APPLEBY Arthur Wilson MC 1889-1976

Family Details

Arthur Wilson Appleby was born 9 June 1889[1], the son of Robert and Margaret Appleby.[2]  There were at least 8 children, all born at Barnard Castle other than Emily:

  • Emily bc.1876 at Startforth, North Yorkshire
  • Ernest bc.1878
  • Albert bc.1881
  • Annie bc.1884
  • Tom bc.1887
  • Arthur W. born 1889
  • Charles bc.1892
  • David bc.1895

In 1891, the family lived at Galgate, Barnard Castle, County Durham and Robert was employed as a “Plate Layer [Railway]”.[3] 

1898: Robert Appleby, aged 65, died and was buried at Barnard Castle.[4]

In 1901, widowed Margaret lived at 73 Galgate, Barnard Castle with 6 children and a boarder, Matthew Borrowdale who worked as a “Railway plate layer”.  Albert, now 20 years old worked as a “Tailor journeyman” and Tom was recorded as a “Greengrocer’s Assistant”.  Arthur was 12 years old and not working.[5] 

By 1911, the family lived at 14 Coronation Terrace, Cockfield where 4 of her sons found employment as coal miners.  Tom aged 24 was a “hewer”, Arthur aged 21 and Charles aged 18 were both recorded as a “Putter” and David aged 15 was a “Pony driver”.  Albert aged 30, was employed as a “Tailor”.  Annie aged 27 was single and was at home.  Margaret Ann Appleby aged 50 was recorded as head of the family.[6]   

1912 20 March:  Arthur W. Appleby, apparently was successful when examined to join the West Riding Constabulary.  A description is provided.  He was 22 years 9 months old, stood 5’10¼” tall, fair complexion, blue eyes, brown hair, worked as a miner for the North Bitchburn Coal Company, was a single man, lived at Cockfield.  A specimen of his handwriting neatly confirmed, “Appointed subject to age limit 20 March 1912”. [7] NBCC worked Gordon House Colliery at Cockfield.

1918 9 March:  Arthur Wilson Appleby married Ruth Christine Barton [8] at St. Paul’s Church, St. Pancras, London.

Military Details

The following is a brief summary of the service of A.W. Appleby: [9]

  • 29 June 1915 to 27 November 1917: served in the ranks, The Durham Light Infantry.  [DLI]
  • 28 November 1917: appointed to a commission as Second Lieutenant, The Yorkshire Regiment [Territorial Force] otherwise known as The Green Howards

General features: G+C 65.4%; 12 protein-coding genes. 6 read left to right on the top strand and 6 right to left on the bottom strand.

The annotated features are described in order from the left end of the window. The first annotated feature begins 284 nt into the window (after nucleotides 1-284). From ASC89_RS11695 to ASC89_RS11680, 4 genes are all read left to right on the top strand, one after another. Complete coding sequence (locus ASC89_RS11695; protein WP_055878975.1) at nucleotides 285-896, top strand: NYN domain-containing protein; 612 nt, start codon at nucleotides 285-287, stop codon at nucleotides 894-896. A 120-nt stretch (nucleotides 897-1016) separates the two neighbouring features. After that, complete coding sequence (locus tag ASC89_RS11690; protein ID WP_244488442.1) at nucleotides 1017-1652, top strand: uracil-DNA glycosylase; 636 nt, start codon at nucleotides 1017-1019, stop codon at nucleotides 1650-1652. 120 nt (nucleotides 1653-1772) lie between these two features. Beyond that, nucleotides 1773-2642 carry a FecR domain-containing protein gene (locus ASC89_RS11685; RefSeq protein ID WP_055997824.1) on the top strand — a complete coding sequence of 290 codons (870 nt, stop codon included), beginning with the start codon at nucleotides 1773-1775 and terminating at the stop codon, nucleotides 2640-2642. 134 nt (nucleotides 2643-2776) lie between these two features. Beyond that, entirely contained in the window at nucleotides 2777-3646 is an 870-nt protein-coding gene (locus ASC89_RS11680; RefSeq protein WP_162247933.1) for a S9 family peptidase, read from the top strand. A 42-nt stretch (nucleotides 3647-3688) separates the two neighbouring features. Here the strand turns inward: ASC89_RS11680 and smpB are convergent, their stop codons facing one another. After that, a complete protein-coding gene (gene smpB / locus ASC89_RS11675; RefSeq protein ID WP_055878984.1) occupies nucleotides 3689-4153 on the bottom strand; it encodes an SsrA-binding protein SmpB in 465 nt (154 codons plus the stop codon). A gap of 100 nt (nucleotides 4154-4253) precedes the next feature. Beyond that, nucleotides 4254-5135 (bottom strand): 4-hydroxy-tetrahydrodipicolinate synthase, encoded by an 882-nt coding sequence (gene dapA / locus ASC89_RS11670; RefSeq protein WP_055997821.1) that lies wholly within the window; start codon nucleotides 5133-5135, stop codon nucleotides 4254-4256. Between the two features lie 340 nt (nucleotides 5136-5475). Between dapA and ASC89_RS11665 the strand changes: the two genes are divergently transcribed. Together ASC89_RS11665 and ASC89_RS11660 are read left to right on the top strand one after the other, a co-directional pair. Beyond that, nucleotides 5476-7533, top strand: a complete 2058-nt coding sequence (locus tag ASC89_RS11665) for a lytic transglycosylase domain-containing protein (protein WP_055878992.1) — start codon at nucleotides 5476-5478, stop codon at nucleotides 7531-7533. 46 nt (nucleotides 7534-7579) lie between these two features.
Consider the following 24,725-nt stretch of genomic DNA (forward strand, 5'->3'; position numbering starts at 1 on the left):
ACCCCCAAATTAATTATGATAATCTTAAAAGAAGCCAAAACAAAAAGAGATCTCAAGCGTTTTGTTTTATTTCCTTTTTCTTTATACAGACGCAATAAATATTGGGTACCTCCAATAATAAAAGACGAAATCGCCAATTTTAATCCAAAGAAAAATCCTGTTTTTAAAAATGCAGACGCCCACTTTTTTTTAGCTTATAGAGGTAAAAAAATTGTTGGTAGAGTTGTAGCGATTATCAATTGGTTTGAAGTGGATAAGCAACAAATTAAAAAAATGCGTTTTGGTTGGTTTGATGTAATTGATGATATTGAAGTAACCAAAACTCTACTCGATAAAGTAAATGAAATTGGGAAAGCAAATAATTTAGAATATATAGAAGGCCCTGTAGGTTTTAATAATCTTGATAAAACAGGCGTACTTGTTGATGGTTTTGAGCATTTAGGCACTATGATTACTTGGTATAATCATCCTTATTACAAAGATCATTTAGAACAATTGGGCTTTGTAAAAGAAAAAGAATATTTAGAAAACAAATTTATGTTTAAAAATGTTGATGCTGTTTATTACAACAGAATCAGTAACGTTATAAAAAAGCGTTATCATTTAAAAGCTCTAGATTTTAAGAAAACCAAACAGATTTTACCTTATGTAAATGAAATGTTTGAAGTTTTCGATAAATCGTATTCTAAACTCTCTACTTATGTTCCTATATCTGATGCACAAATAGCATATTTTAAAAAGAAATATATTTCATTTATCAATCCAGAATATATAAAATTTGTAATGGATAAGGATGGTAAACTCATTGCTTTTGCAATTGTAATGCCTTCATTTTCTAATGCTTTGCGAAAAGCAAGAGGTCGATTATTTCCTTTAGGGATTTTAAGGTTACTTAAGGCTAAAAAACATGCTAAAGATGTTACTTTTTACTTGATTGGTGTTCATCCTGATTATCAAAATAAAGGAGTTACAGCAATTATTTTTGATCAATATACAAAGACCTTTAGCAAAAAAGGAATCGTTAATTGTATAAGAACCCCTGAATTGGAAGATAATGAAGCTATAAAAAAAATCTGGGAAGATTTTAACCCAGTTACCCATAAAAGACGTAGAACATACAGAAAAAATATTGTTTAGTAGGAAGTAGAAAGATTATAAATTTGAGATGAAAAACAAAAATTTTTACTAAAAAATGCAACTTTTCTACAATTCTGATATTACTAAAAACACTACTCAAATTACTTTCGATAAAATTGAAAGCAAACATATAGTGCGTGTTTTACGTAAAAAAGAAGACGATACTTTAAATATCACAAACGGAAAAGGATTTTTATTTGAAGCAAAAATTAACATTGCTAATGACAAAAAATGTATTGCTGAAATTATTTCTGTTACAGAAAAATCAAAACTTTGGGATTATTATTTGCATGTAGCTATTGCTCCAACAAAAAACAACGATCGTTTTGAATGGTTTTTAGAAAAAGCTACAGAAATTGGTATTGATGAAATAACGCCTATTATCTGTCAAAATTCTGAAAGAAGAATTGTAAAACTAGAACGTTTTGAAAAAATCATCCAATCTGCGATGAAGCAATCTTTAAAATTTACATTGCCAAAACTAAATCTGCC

• 5 March 1919: Demobilised
  • 28 May 1919: Promoted to Lieutenant
  • 30 January 1920: Awarded Military Cross [10]
  • 30 September 1921:  Relinquished commission and retained rank of Lieutenant [11]


Further Details are provided:[12]


  • 29 June: Arthur Wilson Appleby, aged 26, embodied into the 3rd Line, 6th Battalion, The Durham Light Infantry and was allocated the service number 3970 [then 7023 and later 203247 when the Territorial units were renumbered in 1917].  His given address was 14 Coronation Terrace, Cockfield.  At this time, he underwent a medical examination and was considered “fit for the Territorial Force”.  He stood 5’8”.[13]
  • 3 July: signed the agreement to be place overseas [Imperial and General Service Obligation] [14]
  • 17 July: Appointed Lance Corporal
  • 7 September: Promoted to Corporal


  • 6 February: Embarked at Southampton
  • 26 February: joined 1/6 DLI in the field and reverted to private
  • 10 March: appointed unpaid Lance Corporal
  • 2 April: Wounded in action
  • 3 April: Canadian Field Ambulance, shrapnel wound, right buttock, moved onto 10 Casualty Clearance Station
  • 4 April: From 10 CCS to Ambulance Train
  • 5 April: Admitted to 23 General Hospital, Etaples
  • 9 April: from 23 GH to England via the hospital ship “Asturias”. [15]
  • 23 April: report listing 3970 Lance Corporal A.W. Appleby as wounded which entitled him to wear a “Wound Stripe” authorised under Army Order 204 of 6 July 1916. [16]
  • 16 May: Lance Corporal [3/6 DLI]
  • 1 September: transferred to 5th Reserve DLI 


  • 27 May: Medical Examination and considered fit for military service.  He was 5’10¼” tall, weighed 158 pounds.
  • 21 June: Application for admission to an Officer Cadet Unit.  This document confirmed his previous rank as Sergeant, 5th Res Bn., DLI, Scotton Camp, Catterick, Yorkshire. [17]
  • 22 November: Discharged to Commission, 4th Bn., Yorkshire Regiment 
  • 28 November: From Officer Cadet Unit to be 2nd Lieutenant. [18]